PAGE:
Oliver Bronson House

From Wikipedia, the free encyclopedia
Jump to navigation Jump to search
Plumb-Bronson House
Dr. Oliver Bronson House and Estate.jpg
Eastern exposure
Oliver Bronson House is located in New York
Oliver Bronson House
Oliver Bronson House is located in the US
Oliver Bronson House
Location Worth Ave., Hudson, New York
Coordinates 42°14′35.23″N 73°47′8.75″W / 42.2431194°N 73.7857639°W / 42.2431194; -73.7857639Coordinates: 42°14′35.23″N 73°47′8.75″W / 42.2431194°N 73.7857639°W / 42.2431194; -73.7857639
Area 50 acres (20 ha) (after increase)
Architect Alexander Jackson Davis
Architectural style Hudson River Bracketed[1]
NRHP reference # 73001173 (original)
03001035 (increase)
Significant dates
Added to NRHP February 20, 1973
Boundary increase July 31, 2003[2]
Designated NHL July 31, 2003[3]

The Plumb-Bronson House, also known as the Dr. Oliver Bronson House and Stables, is a historic house on Worth Avenue (United States Route 9) in Hudson, New York. Built in 1811 and significantly altered in 1839 and 1849, it is an important early example of the Hudson River Bracketed style by Alexander Jackson Davis. The house was declared a National Historic Landmark in 2003.[3][4]

Description and history[edit]

The Plumb-Bronson House is located in southeastern Hudson, on the west side of Worth Avenue (US 9) just north of the town line. The estate consists of about 50 acres (20 ha) of open grass and woodlands, with most of the buildings set well back from the road. A gated drive with a small gatehouse on the south side provides access to the property. In addition to the main house, there are three outbuildings set in a cluster around it.[4]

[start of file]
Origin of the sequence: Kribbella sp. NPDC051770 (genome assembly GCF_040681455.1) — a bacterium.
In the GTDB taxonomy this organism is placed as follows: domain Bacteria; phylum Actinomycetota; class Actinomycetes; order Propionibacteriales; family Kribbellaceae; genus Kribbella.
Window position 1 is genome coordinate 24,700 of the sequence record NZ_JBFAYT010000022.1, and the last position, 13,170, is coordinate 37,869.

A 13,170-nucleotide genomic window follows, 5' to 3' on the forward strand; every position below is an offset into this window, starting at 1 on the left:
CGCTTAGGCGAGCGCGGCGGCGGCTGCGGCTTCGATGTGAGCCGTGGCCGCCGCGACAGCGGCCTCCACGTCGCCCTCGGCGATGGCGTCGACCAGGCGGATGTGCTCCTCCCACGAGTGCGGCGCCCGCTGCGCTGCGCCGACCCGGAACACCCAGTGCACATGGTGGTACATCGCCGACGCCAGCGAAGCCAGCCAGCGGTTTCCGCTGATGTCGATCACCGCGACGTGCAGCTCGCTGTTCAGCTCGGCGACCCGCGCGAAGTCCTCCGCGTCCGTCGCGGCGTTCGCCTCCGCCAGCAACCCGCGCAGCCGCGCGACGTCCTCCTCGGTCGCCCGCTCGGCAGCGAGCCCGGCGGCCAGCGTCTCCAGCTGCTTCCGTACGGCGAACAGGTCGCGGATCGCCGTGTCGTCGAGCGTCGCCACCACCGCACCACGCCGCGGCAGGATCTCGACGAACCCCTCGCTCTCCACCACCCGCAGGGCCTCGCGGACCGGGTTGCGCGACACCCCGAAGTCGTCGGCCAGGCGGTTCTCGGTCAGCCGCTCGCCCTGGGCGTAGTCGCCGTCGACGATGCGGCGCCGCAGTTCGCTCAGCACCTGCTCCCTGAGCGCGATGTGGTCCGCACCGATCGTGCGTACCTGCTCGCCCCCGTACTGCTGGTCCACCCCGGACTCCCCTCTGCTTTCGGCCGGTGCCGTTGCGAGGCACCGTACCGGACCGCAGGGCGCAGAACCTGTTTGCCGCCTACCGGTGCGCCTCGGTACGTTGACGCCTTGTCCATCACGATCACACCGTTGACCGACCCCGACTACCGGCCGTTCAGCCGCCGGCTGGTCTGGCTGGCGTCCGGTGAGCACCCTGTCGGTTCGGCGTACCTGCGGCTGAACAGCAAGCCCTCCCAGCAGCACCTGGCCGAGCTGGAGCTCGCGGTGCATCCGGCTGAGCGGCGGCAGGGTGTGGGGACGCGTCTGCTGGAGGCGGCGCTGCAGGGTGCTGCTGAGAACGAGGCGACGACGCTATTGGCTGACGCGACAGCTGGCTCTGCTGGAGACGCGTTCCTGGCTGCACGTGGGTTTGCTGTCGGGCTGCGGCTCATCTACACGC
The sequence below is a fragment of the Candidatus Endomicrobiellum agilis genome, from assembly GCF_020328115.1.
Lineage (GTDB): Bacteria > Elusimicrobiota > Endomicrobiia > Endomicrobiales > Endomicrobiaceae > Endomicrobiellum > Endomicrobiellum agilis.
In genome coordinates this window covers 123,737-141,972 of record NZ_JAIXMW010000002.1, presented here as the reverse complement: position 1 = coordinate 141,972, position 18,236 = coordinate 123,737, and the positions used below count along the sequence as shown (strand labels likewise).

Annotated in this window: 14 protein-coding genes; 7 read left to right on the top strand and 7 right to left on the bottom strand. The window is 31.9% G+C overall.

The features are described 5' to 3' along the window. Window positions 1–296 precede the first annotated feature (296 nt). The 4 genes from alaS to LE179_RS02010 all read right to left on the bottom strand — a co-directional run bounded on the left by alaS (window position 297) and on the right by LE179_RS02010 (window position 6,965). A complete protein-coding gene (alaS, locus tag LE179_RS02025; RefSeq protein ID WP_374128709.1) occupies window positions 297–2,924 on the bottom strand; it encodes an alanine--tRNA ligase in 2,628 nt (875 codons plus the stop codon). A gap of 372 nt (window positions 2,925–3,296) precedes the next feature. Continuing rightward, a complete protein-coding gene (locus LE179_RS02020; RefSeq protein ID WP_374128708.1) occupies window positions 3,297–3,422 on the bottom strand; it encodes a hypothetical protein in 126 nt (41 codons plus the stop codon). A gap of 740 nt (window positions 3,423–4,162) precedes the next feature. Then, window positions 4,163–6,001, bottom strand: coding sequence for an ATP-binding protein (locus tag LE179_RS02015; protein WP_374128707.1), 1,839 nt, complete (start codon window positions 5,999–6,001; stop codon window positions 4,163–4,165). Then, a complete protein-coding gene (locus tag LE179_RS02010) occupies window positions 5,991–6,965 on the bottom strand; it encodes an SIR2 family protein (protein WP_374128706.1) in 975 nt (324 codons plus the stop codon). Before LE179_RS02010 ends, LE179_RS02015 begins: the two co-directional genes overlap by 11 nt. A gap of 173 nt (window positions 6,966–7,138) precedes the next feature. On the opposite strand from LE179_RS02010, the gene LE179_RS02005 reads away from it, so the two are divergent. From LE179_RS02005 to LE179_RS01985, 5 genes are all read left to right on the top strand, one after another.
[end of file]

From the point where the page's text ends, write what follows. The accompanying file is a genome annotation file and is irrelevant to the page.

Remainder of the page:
The house was originally built for Samuel Plumb, who purchased the site in 1811. The construction of the house has been attributed to local builder Barnabas Waterman (1776-1839), but the identity of its architect, if there was one, remains unknown. Alterations and additions to the house were designed by architect Alexander Jackson Davis and constructed in 1839 and 1849 for Dr. Oliver Bronson, who purchased the property in 1838. Davis' work converted the house into an early example of the Hudson River Bracketed style, and his influence is also evident in the adjacent outbuildings.[4] Dr Bronson was the heir to an affluent banking family and was probably introduced to Davis by his brother in law, Robert Donaldson.[1] The grounds may be an early example of the work of landscape architect Andrew Jackson Downing.[4]

Bronson sold the house in 1853. In the twentieth century portions of the property became the site of a girls' school, now used as a prison.[5] The house and its immediate grounds are now leased by Historic Hudson, Inc., who have begun a restoration program.[citation needed]


The house was a setting of the 2012 film Bourne Legacy.[6]

References[edit]

  1. ^ a b "Hudson Valley Ruins", Rinaldi, Thomas E. and Yasinsac, Robert J., University Press of New England, 2006, pg 93
  2. ^ National Park Service (2007-01-23). "National Register Information System". National Register of Historic Places. National Park Service. 
  3. ^ a b "Dr. Oliver Bronson House and Estate". National Historic Landmark summary listing. National Park Service. 2007-09-17. 
  4. ^ a b c d William E. Krattinger (August, 2001) National Historic Landmark Nomination: Dr. Oliver Bronson House and Estate.(Includes architectural drawings and period paintings and other figures)., National Park Service and Accompanying 25 photos, exterior and interior, from 2001.
  5. ^ 2003 Press Release
  6. ^ "Bronson house is 'Bourne' again". Register. August 10, 2012. 

External links[edit]